In these days of uncertainty, I wanted to acknowledge how much COVID-19 has disrupted each of our work and lives. As a primary care physician, I am particularly cognizant of how much this illness affects people with complex health and social needs, such as older adults, people with chronic health conditions and people experiencing homelessness. The battle against the novel coronavirus reminds us yet again, in a stark and challenging way, why our goal of universal, affordable, equitable and quality health care for everyone is so important. The health and well-being of each one of us is deeply intertwined with those of everyone in our local – and global – community.
It is with that sobering reminder that we approach this month, which for all of us at Community Catalyst, is a month of memories and commemoration. We started the month with a remembrance of Rob Restuccia, our founding executive director, who died on March 3 of last year. If you haven’t already, please take a moment to watch this short video with Dara Taylor, director of diversity, equity and inclusion, reflecting on how our organization is moving Rob’s legacy forward.
This March 23 is also the 10th anniversary of the passage of the Affordable Care Act. A special issue of Health Affairs examines three big questions: did it improve access to care, did it improve health and did it bend the cost curve? (The answers: a resounding yes, probably and don’t know). The ACA also decreased, but did not eliminate, racial and ethnic health disparities in coverage and access. Community Catalyst will be releasing a number of materials related to the ACA anniversary, and how important the law has been for millions across the country – stay tuned.
We believe the best way to build on Rob’s legacy and to realize the promise of the ACA is to continue the march toward universal, affordable, equitable and quality health care. To that end, we’re pleased to celebrate some important work being done by our team and by partner organizations.
First, our team is pleased to share our new advocacy guide with recommendations for what to look for when Uber and Lyft want to provide Non-Emergency Medical Transportation services to Medicaid beneficiaries in your state.
Second, we have created a new web page that lays out our principles and approaches to consumer engagement. We hope this framework for how we see health care organizations meaningfully engaging consumers can help organizations move toward the authentic, transformational engagement that can powerfully change lives and programs.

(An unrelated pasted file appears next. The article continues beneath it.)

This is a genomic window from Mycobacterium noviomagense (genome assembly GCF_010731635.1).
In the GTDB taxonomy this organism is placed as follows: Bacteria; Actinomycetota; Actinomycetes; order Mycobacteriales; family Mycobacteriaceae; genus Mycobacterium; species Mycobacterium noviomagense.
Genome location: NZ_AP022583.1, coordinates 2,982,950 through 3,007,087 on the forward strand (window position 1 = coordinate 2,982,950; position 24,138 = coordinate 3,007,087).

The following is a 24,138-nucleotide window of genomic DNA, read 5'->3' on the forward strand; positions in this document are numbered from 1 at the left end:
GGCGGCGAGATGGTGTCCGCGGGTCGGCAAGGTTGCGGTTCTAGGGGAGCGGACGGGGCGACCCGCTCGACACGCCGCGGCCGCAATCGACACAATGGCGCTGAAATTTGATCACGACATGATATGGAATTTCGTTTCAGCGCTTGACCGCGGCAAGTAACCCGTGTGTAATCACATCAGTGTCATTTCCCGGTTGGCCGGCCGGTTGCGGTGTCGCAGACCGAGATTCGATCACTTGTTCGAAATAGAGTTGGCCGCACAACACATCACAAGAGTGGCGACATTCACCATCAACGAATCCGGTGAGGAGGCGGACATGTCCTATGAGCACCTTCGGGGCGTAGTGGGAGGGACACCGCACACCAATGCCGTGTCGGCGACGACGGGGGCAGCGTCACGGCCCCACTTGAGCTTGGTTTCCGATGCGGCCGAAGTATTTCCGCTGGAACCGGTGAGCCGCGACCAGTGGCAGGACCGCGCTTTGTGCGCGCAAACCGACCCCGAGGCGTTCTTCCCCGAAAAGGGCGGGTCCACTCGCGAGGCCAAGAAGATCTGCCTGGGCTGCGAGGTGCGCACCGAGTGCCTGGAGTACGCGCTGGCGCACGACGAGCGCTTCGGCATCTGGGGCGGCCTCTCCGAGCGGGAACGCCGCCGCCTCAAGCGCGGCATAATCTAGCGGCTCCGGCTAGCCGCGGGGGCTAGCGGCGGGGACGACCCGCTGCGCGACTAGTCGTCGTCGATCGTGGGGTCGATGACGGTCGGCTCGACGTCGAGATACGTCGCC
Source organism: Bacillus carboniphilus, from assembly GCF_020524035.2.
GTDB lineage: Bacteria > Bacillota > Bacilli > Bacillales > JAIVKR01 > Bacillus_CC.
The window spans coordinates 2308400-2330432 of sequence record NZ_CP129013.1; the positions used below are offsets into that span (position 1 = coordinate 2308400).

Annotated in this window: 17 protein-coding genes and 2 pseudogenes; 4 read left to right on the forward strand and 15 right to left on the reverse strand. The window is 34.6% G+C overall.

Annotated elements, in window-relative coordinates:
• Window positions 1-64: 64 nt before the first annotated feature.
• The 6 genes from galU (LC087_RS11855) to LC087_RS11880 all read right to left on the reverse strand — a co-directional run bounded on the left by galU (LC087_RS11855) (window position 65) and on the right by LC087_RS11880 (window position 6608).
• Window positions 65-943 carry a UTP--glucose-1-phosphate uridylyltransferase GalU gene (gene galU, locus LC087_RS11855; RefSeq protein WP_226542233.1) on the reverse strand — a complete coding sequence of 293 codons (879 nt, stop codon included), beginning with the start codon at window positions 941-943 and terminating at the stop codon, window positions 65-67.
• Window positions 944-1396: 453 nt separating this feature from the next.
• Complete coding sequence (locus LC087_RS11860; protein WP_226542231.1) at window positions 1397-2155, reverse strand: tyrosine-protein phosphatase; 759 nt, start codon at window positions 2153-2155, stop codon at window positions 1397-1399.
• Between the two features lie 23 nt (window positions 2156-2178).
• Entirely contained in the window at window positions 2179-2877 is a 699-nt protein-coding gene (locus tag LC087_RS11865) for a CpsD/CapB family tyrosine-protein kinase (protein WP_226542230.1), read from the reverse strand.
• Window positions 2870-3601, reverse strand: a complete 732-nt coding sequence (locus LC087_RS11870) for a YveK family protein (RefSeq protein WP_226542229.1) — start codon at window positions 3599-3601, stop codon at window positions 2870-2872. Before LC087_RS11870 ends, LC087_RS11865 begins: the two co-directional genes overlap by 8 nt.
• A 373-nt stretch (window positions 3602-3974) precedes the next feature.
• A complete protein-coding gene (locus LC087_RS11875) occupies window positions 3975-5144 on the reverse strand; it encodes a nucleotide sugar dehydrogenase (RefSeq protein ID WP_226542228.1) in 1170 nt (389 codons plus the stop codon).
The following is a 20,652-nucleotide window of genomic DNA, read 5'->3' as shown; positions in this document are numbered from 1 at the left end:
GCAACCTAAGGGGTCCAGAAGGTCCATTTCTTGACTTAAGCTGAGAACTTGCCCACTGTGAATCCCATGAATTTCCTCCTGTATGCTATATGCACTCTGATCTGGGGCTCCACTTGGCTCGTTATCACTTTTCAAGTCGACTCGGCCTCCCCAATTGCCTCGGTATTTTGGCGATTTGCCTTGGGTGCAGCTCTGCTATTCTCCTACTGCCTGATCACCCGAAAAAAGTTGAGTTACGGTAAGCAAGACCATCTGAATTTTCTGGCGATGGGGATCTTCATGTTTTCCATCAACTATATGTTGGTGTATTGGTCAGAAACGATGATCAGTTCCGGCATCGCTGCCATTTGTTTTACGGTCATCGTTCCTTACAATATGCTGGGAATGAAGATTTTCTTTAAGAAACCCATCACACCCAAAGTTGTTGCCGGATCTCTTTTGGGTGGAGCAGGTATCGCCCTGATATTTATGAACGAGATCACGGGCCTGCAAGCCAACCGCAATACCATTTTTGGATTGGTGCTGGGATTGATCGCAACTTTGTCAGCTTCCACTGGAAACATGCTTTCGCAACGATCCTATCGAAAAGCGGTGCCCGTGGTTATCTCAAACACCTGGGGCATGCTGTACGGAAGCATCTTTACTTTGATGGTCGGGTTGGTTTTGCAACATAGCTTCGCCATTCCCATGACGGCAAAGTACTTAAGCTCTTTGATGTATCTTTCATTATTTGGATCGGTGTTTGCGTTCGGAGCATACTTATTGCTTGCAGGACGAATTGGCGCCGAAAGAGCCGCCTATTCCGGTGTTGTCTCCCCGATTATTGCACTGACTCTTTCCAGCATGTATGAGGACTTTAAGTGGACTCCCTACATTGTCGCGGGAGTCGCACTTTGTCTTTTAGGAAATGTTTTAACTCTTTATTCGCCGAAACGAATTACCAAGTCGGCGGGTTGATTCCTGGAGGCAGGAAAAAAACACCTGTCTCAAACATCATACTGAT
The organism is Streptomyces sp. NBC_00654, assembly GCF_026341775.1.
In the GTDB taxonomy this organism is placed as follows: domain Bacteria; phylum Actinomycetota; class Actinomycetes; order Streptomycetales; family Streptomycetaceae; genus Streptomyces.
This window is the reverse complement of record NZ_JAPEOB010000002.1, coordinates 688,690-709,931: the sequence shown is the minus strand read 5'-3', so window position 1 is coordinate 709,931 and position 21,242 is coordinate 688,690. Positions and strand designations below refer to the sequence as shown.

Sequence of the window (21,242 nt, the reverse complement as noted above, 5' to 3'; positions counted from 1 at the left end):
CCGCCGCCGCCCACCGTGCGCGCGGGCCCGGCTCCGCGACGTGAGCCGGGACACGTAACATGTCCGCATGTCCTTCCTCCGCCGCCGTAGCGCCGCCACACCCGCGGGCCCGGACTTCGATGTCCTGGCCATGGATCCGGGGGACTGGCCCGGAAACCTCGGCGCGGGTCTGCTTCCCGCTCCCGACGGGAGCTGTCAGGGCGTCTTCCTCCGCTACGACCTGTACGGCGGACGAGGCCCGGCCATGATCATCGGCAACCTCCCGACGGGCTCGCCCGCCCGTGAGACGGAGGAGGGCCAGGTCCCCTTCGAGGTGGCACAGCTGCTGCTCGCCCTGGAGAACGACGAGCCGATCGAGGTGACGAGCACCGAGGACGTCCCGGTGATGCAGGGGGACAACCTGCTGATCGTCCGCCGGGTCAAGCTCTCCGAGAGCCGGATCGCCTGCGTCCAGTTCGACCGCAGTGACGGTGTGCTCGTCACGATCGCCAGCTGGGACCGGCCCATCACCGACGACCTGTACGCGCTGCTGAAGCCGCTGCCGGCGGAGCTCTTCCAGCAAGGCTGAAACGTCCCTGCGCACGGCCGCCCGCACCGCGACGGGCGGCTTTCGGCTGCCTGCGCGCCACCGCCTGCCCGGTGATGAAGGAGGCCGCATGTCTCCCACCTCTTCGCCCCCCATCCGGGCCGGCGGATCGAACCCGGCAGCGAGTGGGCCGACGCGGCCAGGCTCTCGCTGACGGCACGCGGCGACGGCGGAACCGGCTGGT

From Maine, we share an update on the ongoing efforts of Maine People’s Alliance to expand access for older adults and people with disabilities to the state’s Medicaid Non-Emergency Medical Transportation benefit, as well as their and work to shorten the waiting list time for people seeking access to Home and Community based services in the state.
Congratulations to Massachusetts Senior Action Council, whose grassroots organizing efforts to close “the SNAP gap” now makes it easier for low-income residents to access food assistance when they enroll in Medicaid.
From Colorado, check out this article about how providing coverage for regular dialysis treatments for undocumented people saves live and money, featuring the important work of our state advocacy partner, Colorado Health Progress.
And finally, a heartfelt Congratulations to our longtime partner in Maryland, Vinny DeMarco, President of the Maryland Citizen’s Health Initiative, on being awarded the very meaningful 2020 “Andy Hyman Award for Advocacy” by Grantmakers In Health, which you can read more about below.
Thank you for all that the important work that you are doing, and please take good care of your own health and the health of your families, communities and colleagues. Like many of you, we are adapting to doing more work remotely and monitoring developments closely. For our advocacy partners, if we can support you in shifting to virtual organizing strategies or if you need to adjust any project activities, please don’t hesitate to contact us.
As we have always known, we are strongest when we lean on each other and pull together.